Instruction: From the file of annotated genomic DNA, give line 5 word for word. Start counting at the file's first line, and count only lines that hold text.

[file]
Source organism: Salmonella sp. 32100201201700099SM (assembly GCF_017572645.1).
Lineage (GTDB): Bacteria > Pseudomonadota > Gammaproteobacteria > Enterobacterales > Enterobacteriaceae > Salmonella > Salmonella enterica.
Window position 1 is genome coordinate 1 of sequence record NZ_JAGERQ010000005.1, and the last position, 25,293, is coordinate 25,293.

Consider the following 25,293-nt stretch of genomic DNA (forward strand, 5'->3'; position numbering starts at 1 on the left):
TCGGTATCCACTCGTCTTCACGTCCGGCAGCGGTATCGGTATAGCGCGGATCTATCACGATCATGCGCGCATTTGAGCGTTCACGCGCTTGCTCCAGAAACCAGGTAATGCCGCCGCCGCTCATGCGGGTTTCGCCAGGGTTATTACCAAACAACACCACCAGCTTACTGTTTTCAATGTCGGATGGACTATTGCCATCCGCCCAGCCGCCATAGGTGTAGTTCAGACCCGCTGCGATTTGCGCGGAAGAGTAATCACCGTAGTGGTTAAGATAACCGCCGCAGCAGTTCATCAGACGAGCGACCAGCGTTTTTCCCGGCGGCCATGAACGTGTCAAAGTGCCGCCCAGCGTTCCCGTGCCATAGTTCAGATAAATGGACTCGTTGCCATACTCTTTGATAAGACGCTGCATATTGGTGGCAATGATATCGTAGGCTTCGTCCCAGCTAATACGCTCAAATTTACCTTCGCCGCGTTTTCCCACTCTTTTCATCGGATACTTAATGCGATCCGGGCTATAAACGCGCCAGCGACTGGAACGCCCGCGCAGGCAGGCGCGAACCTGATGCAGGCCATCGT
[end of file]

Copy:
TCGGTATCCACTCGTCTTCACGTCCGGCAGCGGTATCGGTATAGCGCGGATCTATCACGATCATGCGCGCATTTGAGCGTTCACGCGCTTGCTCCAGAAACCAGGTAATGCCGCCGCCGCTCATGCGGGTTTCGCCAGGGTTATTACCAAACAACACCACCAGCTTACTGTTTTCAATGTCGGATGGACTATTGCCATCCGCCCAGCCGCCATAGGTGTAGTTCAGACCCGCTGCGATTTGCGCGGAAGAGTAATCACCGTAGTGGTTAAGATAACCGCCGCAGCAGTTCATCAGACGAGCGACCAGCGTTTTTCCCGGCGGCCATGAACGTGTCAAAGTGCCGCCCAGCGTTCCCGTGCCATAGTTCAGATAAATGGACTCGTTGCCATACTCTTTGATAAGACGCTGCATATTGGTGGCAATGATATCGTAGGCTTCGTCCCAGCTAATACGCTCAAATTTACCTTCGCCGCGTTTTCCCACTCTTTTCATCGGATACTTAATGCGATCCGGGCTATAAACGCGCCAGCGACTGGAACGCCCGCGCAGGCAGGCGCGAACCTGATGCAGGCCATCGT